However, they also found that repeated, ongoing use didn’t seem to lead to long-term symptom reduction.
Marijuana’s psychoactive properties also come from THC, and THC can increase your heart rate. That effect can, in turn, make your anxiety symptoms seem worse, and if you use too much marijuana, it can also lead to paranoia.
There’s even something called hyperemesis syndrome that leads to nausea and vomiting.
Many care practitioners don’t recommend the use of marijuana for anxiety because of the possible paradoxical effect. It could be better for people with anxiety disorders to explore options like medication or instead use cannabidiol oil.
Cannabidiol oil or CBD is a marijuana extract that doesn’t have THC, so it doesn’t have those psychoactive properties but may help with anxiety.
Of course, psychotherapy tends to be one of the most important components of treating anxiety too.
What About Marijuana and Depression?
Researchers are really just starting to look at the potential use of marijuana for depression.
Scientists at the University of Buffalo looked at the use of marijuana as a potential treatment for depression linked to chronic stress. The studies were on animals and not humans, but they did find that the use of cannabis did help restore some normal levels of certain brain chemicals that could alleviate depression symptoms.
However, it also has to be considered that there are reports showing marijuana actually causes depression.
There is research pointing to the fact that heavy use of marijuana is linked to greater rates of depression.
There are other mental health conditions potentially linked to marijuana that were cited above, such as psychosis. Psychosis can lead to delusions and hallucinations.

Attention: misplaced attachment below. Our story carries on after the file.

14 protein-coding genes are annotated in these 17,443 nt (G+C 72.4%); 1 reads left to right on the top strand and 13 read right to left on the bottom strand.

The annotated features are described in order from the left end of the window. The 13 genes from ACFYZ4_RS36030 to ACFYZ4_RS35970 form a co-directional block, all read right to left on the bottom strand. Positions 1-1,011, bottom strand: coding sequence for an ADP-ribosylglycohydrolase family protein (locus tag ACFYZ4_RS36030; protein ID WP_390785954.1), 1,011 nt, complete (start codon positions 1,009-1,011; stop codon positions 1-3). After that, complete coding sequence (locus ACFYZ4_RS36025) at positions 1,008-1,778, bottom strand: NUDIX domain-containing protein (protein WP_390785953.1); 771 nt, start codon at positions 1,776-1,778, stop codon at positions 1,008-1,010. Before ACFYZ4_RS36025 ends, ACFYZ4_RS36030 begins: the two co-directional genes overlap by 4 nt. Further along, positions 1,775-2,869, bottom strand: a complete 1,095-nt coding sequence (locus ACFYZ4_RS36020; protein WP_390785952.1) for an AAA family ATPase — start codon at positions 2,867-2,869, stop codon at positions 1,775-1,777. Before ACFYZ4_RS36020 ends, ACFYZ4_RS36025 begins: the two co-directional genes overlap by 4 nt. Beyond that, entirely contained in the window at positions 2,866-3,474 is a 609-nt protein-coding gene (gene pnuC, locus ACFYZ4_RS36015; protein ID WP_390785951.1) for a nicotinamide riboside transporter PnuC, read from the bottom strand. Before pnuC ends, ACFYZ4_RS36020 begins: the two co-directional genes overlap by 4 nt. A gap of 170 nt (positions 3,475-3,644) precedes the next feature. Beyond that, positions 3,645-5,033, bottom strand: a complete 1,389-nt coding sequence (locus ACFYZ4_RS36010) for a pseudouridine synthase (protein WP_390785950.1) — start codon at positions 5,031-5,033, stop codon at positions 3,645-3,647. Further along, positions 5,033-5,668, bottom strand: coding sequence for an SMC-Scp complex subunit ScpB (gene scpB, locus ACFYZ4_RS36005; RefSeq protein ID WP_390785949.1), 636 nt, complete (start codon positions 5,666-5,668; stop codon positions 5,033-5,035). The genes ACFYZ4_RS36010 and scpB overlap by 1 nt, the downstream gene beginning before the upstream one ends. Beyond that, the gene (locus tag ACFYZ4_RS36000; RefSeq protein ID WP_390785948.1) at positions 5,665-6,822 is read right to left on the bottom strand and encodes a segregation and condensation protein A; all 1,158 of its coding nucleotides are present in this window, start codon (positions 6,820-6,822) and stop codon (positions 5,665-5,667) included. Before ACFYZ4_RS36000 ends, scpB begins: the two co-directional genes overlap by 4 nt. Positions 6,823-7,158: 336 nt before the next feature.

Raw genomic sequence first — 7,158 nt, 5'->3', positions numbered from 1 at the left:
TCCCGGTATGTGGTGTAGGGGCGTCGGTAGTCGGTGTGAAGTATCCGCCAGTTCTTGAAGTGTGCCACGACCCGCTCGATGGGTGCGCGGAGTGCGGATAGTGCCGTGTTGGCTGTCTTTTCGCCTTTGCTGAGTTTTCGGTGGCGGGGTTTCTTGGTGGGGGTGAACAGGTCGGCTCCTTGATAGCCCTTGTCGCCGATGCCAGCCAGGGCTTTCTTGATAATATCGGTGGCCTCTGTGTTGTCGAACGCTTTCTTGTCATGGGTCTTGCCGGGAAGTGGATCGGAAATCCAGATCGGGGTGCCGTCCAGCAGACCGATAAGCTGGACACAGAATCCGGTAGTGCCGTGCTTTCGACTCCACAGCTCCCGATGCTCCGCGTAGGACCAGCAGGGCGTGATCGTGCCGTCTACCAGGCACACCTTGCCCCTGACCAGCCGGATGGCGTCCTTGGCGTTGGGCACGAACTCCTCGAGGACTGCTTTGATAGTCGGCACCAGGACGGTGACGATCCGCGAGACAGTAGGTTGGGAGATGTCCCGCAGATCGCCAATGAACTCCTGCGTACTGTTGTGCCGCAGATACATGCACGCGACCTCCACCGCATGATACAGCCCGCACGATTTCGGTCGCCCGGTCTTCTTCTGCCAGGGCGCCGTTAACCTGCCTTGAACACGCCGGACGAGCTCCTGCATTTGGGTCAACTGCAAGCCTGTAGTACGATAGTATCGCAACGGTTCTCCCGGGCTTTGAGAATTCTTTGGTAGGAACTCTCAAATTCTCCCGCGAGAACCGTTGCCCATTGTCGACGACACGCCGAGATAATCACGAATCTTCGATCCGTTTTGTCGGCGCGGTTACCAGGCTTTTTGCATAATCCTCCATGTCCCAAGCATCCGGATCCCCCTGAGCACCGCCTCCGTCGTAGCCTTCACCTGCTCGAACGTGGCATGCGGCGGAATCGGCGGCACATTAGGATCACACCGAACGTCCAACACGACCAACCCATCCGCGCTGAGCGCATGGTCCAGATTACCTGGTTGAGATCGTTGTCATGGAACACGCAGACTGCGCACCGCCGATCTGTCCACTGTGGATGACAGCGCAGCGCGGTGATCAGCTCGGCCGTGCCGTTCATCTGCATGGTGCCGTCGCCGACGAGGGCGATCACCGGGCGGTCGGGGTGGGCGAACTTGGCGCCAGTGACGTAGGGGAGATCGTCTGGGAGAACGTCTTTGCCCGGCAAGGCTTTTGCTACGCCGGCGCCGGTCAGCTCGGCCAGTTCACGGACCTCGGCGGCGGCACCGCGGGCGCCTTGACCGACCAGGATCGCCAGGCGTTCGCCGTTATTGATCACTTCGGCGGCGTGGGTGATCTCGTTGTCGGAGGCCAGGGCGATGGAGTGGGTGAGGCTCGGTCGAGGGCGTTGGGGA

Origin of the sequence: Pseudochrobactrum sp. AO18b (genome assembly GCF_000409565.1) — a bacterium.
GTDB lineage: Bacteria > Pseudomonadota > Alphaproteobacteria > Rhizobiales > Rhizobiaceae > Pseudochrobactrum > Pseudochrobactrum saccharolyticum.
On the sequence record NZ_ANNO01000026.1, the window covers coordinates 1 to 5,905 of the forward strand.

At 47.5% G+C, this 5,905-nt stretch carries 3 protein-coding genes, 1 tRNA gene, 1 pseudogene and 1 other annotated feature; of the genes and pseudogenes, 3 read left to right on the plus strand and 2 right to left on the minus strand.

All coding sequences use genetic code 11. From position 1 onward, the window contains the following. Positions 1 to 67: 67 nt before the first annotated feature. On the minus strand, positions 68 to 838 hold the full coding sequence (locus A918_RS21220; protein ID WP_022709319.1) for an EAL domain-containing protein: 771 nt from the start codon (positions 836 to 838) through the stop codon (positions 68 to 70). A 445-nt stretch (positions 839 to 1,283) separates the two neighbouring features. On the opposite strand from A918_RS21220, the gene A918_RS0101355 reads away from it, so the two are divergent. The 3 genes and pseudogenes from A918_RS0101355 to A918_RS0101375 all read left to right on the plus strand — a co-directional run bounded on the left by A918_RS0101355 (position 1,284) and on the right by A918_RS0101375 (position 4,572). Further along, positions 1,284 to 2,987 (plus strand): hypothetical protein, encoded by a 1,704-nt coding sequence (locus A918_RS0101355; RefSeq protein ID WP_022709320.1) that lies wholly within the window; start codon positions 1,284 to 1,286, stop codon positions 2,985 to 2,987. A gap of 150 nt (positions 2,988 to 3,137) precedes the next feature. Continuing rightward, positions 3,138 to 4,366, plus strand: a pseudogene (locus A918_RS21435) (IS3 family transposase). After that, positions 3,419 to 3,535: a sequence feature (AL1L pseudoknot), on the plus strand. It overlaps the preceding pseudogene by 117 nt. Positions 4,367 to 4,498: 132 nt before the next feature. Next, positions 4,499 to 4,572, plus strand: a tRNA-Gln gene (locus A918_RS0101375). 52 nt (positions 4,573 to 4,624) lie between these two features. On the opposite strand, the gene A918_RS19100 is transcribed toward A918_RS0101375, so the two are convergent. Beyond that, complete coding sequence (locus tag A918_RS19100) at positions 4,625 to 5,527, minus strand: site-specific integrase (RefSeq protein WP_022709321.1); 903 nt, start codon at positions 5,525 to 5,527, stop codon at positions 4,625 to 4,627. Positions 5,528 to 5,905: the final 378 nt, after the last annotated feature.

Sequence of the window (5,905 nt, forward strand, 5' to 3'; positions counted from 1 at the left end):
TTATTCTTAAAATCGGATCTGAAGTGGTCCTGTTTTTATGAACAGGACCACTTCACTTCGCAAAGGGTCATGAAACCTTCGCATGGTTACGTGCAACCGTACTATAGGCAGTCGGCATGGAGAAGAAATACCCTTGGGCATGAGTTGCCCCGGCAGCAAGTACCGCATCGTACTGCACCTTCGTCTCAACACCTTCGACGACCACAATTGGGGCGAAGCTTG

Traditional depression treatments include psychotherapy, and if depression is mild, that alone may be enough without medications. If not, antidepressants are used in more severe cases and may include selective serotonin reuptake inhibitors and tricyclic antidepressants.
Understanding the Risks
It can’t be overemphasized how important it is for people with any health condition, including a mental health condition, to speak with their doctor before they use any form of treatment, and this includes medical marijuana.
Medical marijuana can have serious risks, particularly when it’s used outside of a standard medical protocol.
There are also risks of long-term cognitive impairment and memory problems.
Most experts, even if they see the use of medical marijuana as promising, are still reluctant to sign off on it in a major way because there are limited controlled studies, and not much known about dosing either.
It does also have to be kept in mind that it is federally illegal, and it’s illegal to use it when you’re behind the wheel.
If you’re experiencing any kind of mental health symptoms, your doctor may have a more effective and less risky treatment plan for you, such as therapy.